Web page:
Most people associate the Americans with Disabilities Act with physical, infrastructural alterations that need to be made to buildings or other venues, but as the definition of disability is broadening, people are realizing that ‘accessible’ also applies to things like websites and voice recognition.
In this case, technology giant Google is making the effort to improve its voice recognition software with Project Euphonia. Project Euphonia is an initiative to record voice samples from volunteers and analyze them so people with ALS, neurological disorders, and other speech difficulties can utilize their smart devices with the ease of a ‘typical’ individual.
Why I volunteered
A paralyzed left vocal cord and asymmetric tongue due to a brain tumor has resulted in my speech ailment Dysarthria. My slurred speech and weak voice make it hard for friends and family to understand or hear me—particularly in a crowded space. This made me a prime candidate for Project Euphonia, so I volunteered as soon as I read about it. Recording samples on a rudimentary website, I reiterated 4,500 phrases from ‘How do I get to Mountain View, California?’ to ‘Play songs by Cardi B’.
Besides meeting Project Euphonia’s criteria, I volunteered because I was first introduced to the premier voice recognition program Dragon Naturally Speaking in 1997--and it failed spectacularly. Over the years, I have tried analogous programs at the Assistive Technology Lab at Boston’s Children’s Hospital as well as updated versions of Dragon, and although this software has made great strides, it still struggles to pinpoint my voice.
This is problematic for two reasons: I am a writer with a lack of fine motor skills, so I type with one hand, or slowly with two if I am tired. With three self-published books of poems, a memoir, and a collection of unpublished linked stories to my name, I shudder to think how much more I could have produced if typing wasn’t such a physically arduous task.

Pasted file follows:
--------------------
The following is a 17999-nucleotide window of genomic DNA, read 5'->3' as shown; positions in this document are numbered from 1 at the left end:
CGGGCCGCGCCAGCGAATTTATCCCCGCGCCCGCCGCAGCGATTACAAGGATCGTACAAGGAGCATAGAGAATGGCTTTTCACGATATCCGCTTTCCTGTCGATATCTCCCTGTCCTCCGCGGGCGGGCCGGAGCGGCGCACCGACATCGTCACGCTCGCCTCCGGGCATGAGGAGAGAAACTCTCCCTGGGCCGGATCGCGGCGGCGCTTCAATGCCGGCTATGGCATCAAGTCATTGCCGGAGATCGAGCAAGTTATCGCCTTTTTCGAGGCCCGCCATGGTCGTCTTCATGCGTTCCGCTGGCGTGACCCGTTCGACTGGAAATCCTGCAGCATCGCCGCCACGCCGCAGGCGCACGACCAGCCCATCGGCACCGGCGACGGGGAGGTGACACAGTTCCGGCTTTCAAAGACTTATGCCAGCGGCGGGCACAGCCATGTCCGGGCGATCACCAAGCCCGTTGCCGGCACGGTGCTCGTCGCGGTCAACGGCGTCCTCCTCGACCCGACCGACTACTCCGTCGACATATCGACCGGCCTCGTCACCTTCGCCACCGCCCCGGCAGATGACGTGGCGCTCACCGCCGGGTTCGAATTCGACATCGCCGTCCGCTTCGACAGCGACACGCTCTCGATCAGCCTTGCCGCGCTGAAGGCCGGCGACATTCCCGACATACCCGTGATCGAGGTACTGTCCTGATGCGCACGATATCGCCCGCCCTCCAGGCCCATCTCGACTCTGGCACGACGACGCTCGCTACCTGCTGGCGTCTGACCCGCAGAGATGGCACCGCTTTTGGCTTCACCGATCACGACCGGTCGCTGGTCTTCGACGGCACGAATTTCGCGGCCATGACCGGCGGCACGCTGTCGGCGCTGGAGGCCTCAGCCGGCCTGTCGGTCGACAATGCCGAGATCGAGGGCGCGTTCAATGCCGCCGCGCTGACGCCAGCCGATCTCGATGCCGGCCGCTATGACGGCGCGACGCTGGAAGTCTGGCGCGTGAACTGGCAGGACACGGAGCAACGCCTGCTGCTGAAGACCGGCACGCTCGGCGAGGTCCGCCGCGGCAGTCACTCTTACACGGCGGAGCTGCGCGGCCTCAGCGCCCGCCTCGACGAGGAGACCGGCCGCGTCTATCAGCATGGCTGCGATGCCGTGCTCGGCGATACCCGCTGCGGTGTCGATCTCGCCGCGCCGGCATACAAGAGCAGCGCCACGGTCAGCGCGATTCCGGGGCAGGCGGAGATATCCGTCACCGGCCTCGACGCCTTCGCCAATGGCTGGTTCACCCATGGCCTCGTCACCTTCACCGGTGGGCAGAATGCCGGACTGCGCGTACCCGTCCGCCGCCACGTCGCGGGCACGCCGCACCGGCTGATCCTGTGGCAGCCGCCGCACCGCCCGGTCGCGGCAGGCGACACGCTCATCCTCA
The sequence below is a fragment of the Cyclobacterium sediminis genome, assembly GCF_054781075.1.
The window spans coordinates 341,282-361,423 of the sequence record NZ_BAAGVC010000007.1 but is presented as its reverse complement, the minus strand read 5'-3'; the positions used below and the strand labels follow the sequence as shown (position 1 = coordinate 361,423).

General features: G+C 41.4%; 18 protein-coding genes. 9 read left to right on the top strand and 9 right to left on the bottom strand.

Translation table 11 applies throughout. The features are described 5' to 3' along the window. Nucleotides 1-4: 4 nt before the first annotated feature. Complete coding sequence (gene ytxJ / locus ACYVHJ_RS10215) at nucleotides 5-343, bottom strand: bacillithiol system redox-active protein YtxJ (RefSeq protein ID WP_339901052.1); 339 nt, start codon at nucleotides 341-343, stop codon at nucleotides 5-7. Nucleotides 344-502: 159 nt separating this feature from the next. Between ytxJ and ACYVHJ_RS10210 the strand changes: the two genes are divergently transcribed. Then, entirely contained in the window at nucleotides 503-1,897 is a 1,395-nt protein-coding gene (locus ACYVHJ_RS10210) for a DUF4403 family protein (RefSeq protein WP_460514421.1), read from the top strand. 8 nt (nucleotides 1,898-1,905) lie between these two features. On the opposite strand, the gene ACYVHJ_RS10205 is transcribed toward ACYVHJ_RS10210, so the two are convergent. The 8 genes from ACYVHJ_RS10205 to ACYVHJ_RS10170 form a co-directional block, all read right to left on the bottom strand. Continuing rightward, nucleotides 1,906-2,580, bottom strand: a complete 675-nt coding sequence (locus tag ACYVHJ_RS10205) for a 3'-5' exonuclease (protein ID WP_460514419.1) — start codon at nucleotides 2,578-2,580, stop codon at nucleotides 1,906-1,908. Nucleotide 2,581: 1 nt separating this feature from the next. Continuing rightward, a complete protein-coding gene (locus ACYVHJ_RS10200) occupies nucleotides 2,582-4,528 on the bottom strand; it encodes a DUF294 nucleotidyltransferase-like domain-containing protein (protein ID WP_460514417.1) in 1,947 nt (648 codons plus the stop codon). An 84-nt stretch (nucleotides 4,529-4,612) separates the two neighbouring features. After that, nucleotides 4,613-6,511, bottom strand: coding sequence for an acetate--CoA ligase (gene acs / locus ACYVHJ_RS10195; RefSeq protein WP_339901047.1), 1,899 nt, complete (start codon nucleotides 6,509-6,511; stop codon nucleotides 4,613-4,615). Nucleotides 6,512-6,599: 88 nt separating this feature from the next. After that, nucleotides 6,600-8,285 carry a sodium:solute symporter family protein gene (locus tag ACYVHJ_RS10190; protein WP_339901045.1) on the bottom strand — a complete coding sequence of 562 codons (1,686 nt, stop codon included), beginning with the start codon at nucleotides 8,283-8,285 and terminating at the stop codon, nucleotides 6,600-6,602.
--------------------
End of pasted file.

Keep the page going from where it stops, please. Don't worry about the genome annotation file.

The other reason sub-par voice recognition creates a barrier for me is because of the proliferation of voice-enabled products in homes and on phones. Just using my story, if I could access computers and smart devices the way they were meant to be used, it would give me more free time, allow me to wholly accomplish tasks, and potentially transform the way I live.
Project Euphonia: How does it work?
So, how does Euphonia work? After downloading a prototype app with a personalized speech recognition model to my phone, I placed the phone next to my laptop, and dictated into it; as I did this, I watched everything I said appear in my Google Doc on my laptop. I did this for a few months, recording phrases from a novel I was writing, and corrected any inaccuracies for Google using the app.
After several more months without recording phrases, I finished the first draft of a novel — 20,000 words — using the app. This is not to say it’s flawless; for every hour I write, I have to go back and spend an hour making minor corrections. But I don’t mind because Euphonia is in a beta stage and instead of sluggishly punching out 100 words per day, I’m generating 500 words per day.
Then there’s the fact that Euphonia wasn’t designed for word-processing — it's more for declarative commands — and my writing style is what they call a ‘pantser’ (fly by the seat of your pants), so I have a lot of pauses because I don’t know how a sentence is going to end — you know, like Michael Scott. When I know what I want to say, though, like in texts, emails, or giving instructions to my assistant, it’s by far the most precise speech recognition I’ve ever used.
When institutions like Google give a voice to the disabled in designing the future’s architecture, letting them remain themselves instead of trying to convert them into something ‘normal,’ it gives me hope that in the age of AI, humanism will prevail.
If you would like to visit the Project Euphonia website, or have a speech impairment and want to contribute a voice sample you can go to this link: https://sites.research.google/euphonia/about/